Josh (the blog)

Hey there. I’m Josh, a SydneyCanberra-based maker of Internets. I don’t update this very often.


@joahua

Some thoughts on Adobe Acrobat Connect Pro Mobile

Adobe Acrobat Connect Pro Mobile is a piece of software recently released for iPhone/iPod touch that is rather interesting for a number of reasons. I noticed it because it largely overlaps with a product that we’ve been canvassing support for to release on the iPad (and likely still will), but there seems to be a lot more going on here!

Firstly, it’s worth noting that this free software is published by Adobe, developed using Flash, and is featured in the App Store.

For those who keep their head off the Internet/are apathetic towards Apple’s mobile platform powerplays, let me just briefly note that Apple and Adobe are hardly best of friends. Accordingly, while the approval of a Flash-based application is a little cheeky, the elevation of one to featured app store status is straight up devious.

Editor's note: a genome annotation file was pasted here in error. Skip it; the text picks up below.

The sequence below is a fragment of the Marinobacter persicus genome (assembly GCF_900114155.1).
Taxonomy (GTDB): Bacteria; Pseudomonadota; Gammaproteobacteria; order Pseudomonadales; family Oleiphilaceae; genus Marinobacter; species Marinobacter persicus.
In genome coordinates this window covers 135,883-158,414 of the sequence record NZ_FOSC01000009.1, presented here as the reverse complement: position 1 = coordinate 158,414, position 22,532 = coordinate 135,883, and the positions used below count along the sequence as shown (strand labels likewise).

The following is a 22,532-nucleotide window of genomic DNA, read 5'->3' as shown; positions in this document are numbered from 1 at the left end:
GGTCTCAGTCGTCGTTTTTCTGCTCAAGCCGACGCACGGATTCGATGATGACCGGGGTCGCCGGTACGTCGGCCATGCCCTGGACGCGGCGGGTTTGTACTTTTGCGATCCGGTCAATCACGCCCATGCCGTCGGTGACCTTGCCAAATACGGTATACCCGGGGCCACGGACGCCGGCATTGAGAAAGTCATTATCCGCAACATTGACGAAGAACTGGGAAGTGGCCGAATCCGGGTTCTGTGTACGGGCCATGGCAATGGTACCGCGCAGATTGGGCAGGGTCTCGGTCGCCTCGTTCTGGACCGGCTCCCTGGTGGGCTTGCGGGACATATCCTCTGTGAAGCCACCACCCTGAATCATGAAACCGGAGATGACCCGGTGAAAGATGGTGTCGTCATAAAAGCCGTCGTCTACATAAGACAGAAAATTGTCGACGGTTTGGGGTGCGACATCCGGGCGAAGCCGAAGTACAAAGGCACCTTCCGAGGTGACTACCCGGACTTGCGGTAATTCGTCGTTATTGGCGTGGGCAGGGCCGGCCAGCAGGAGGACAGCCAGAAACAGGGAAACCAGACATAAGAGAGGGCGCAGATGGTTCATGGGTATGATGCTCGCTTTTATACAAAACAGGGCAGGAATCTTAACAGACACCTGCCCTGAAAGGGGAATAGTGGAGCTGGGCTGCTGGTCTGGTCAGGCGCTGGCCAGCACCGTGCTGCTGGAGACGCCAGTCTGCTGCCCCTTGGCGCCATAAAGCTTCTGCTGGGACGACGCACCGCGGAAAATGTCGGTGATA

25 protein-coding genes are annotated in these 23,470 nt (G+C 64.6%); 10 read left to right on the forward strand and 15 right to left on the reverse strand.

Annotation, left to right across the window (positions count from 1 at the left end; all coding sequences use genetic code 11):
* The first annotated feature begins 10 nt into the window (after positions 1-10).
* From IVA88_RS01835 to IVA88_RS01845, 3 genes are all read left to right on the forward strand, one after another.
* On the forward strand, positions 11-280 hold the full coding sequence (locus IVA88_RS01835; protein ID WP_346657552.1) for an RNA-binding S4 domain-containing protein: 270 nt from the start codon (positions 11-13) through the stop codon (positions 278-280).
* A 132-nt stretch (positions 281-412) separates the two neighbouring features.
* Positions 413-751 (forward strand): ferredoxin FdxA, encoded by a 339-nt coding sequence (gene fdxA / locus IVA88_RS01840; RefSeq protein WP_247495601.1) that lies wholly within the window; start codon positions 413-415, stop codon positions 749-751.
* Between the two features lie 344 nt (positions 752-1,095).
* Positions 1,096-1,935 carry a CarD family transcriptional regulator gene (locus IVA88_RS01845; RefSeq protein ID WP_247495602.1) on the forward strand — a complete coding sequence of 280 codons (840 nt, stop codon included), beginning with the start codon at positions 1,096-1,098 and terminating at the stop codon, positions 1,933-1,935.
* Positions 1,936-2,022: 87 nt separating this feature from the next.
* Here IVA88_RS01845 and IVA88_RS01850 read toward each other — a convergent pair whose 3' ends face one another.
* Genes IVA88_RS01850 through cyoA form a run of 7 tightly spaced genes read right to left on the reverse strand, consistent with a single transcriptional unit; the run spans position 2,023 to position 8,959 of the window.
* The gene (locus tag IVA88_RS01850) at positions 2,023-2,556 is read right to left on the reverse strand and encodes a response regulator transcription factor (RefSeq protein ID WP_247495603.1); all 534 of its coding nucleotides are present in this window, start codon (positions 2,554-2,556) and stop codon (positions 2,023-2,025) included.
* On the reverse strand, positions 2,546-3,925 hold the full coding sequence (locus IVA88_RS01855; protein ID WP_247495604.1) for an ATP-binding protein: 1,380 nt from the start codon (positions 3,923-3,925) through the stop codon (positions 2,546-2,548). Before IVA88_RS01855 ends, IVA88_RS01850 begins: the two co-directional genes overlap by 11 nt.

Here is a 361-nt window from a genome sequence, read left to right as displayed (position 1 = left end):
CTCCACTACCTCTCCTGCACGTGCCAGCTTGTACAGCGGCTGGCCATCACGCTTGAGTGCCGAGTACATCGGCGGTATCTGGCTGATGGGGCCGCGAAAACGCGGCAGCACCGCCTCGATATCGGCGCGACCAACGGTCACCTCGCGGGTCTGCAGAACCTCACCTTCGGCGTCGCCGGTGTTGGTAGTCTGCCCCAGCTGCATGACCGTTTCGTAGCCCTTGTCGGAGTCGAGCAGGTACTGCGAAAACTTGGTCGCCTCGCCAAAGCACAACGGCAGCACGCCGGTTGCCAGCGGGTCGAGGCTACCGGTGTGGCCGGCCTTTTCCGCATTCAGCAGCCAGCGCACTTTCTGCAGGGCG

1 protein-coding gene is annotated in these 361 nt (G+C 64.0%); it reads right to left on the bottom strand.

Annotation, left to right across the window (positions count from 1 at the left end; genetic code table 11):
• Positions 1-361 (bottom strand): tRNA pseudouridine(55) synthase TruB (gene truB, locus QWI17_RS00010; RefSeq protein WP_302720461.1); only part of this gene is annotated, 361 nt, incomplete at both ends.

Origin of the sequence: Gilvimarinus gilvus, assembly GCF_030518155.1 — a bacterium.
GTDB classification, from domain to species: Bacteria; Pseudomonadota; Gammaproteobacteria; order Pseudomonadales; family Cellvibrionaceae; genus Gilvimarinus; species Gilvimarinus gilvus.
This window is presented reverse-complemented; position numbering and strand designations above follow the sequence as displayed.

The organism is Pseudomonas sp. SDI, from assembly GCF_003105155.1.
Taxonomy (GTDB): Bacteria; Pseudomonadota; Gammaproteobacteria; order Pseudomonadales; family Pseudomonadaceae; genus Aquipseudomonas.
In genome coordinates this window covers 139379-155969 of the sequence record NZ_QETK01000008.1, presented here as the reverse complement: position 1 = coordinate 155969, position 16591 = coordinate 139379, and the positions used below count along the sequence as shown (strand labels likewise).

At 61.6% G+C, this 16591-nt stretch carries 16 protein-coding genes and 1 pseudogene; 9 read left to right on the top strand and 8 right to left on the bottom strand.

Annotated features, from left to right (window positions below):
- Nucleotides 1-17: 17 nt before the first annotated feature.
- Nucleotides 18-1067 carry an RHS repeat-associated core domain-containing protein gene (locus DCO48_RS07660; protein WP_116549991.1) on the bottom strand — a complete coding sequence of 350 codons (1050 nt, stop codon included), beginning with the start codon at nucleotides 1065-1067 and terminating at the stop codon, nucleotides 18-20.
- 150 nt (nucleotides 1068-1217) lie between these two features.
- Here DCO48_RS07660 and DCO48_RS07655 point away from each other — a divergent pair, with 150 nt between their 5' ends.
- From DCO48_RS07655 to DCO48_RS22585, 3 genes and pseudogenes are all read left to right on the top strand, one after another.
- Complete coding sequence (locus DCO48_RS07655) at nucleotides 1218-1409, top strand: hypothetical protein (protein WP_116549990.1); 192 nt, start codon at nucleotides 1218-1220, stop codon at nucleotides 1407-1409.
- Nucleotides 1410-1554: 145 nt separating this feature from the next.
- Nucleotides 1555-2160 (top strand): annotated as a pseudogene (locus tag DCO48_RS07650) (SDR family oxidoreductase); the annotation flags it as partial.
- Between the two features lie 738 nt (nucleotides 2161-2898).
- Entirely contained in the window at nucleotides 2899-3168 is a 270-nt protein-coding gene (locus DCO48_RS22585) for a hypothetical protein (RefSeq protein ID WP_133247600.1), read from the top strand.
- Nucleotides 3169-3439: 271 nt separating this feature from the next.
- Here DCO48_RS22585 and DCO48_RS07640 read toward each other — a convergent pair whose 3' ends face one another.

We can only speculate as to whether pragmatic or political reasons motivated Adobe’s development in this way. Self-evidently, they have a lot of in-house competencies around Flash development, but they would also love to get a product approved insofar as it drives adoption of their Connect platform (which, unlike the App Store app, is anything but free).

There are many less sneaky ways of building a compelling tech demo. If I had to guess, I’d attribute the use of Flash to a substantial existing software investment for web-based clients that was largely portable to the mobile context. The impact this has on user experience is likely to be minimal, as they likely redesigned the frontend entirely – though obviously other performance concerns may apply.

At any rate, this is the first I’ve noticed of approvals of overtly Flash-based applications. If possible, this may open the App Store floodgates even further, while providing hope to many for whom the barrier to entry in terms of rewriting code was simply too high.

We’re excited about this as certain component parts of software we’ve developed depends strongly on Flash for data visualization and reporting. The prospect of being able to deploy this on the iPhone (and yes, the iPad) is a compelling opportunity that is, plainly, freaking exciting.